Agents said whether an in-studio, pregame-show analyst (such as Fox’s Bradshaw, Long, Johnson or Strahan) or an on-site game analyst (such as Troy Aikman) makes more money can vary. A top pregame show analyst and a network’s No. 1 game analyst could draw between $500,000 and $2 million a year, agents said, depending on a number of factors, including popularity, the broadcaster’s time with the network and when the deal was signed.
Ed Goren, vice chairman of Fox Sports Media Group, would not comment on what Fox spends on its pregame analysts but he said they have been instrumental in the success of the NFL on Fox.
“The thing about salaries,” Goren said, “I heard something yesterday … that whoever gets the Regis Philbin job is going to be paid between $5 million and $8 million a year, and we are nowhere near that. In many respects, the salaries [of sports broadcasters] have not escalated that dramatically in 20 years.”
CONTINUITY PAYS OFF
One reason sports broadcasters’ salaries are rarely reported is that broadcasters don’t change jobs or networks that often. In sports, top athlete free agents get huge contracts when multiple teams bid for their services; the number of potential buyers drives the market for that on-the-field talent. When top sports broadcasters become free agents, it’s rarely publicized, and they don’t seem to move as much.
|Keyshawn Johnson (center) joined ESPN in 2007 and is part of the “Sunday NFL Countdown” lineup.
Network executives say on-set continuity is important because viewers tune in to hear certain voices and see certain faces.
“Jim Nantz has become the voice of CBS, the NFL, the NCAA Final Four, all of our golf events,” said Sean McManus, chairman of CBS Sports. “If there is a major event, chances are, Jim Nantz [is announcing it.] He has carved out a unique niche. He is very closely identified with the biggest events.”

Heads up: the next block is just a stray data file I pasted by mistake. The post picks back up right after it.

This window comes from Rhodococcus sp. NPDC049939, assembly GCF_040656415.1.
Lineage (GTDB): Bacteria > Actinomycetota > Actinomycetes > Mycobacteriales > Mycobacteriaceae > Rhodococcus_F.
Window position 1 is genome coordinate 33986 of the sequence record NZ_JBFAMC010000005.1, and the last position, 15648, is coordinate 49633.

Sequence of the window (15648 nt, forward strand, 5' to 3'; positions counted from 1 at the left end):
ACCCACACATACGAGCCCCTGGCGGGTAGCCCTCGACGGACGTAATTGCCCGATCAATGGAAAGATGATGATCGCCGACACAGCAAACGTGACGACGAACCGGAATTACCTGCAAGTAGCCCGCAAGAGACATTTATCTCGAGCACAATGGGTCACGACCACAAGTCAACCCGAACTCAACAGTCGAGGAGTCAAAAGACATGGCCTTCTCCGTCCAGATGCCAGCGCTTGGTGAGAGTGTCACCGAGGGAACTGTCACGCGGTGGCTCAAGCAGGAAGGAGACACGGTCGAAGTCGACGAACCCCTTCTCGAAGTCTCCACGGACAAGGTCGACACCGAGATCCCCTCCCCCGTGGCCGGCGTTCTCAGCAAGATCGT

Goren, similarly, called Buck “the face of Fox.”
Eric Weinberger, executive producer at NFL Network, said he thinks top broadcasters stay with their networks for reasons beyond money. He said it would be quite a challenge to get a top-name broadcaster to leave his respective network.
“It would be most difficult, probably not from the money standpoint, but these are loyal men you are talking about,” Weinberger said. “They know they are attached to the brand, and they have helped the brand — just as the brand has helped them.”
At NFL Network, the lead voice is Rich Eisen. Said Weinberger, “The four men [Costas, Michaels, Buck and Nantz] are great; you can call them Super Bowls. But we think Rich Eisen is as competent or more competent.”
As for programming, considering pregame shows especially, the programs through the years have gotten longer and even more important to the networks, Goren said — not that they haven’t always been key components to Sunday TV viewing.
When the NFL debuted on Fox in 1994, the network was known as much for “The Simpsons” as anything else. Network pregame shows up until then had typically been a half-hour in length. Fox decided to start out with an hourlong show, hiring Bradshaw, Long and Johnson for its debut, along with James Brown — who had been, and now is again, at CBS — to host the show. The chemistry between those four, Goren said, played a major role in Fox’s success right from the start with the NFL. “We wanted to create an atmosphere [like] if a viewer was sitting at a bar,” Goren said. “It would be almost like that: guys talking ball at a bar.”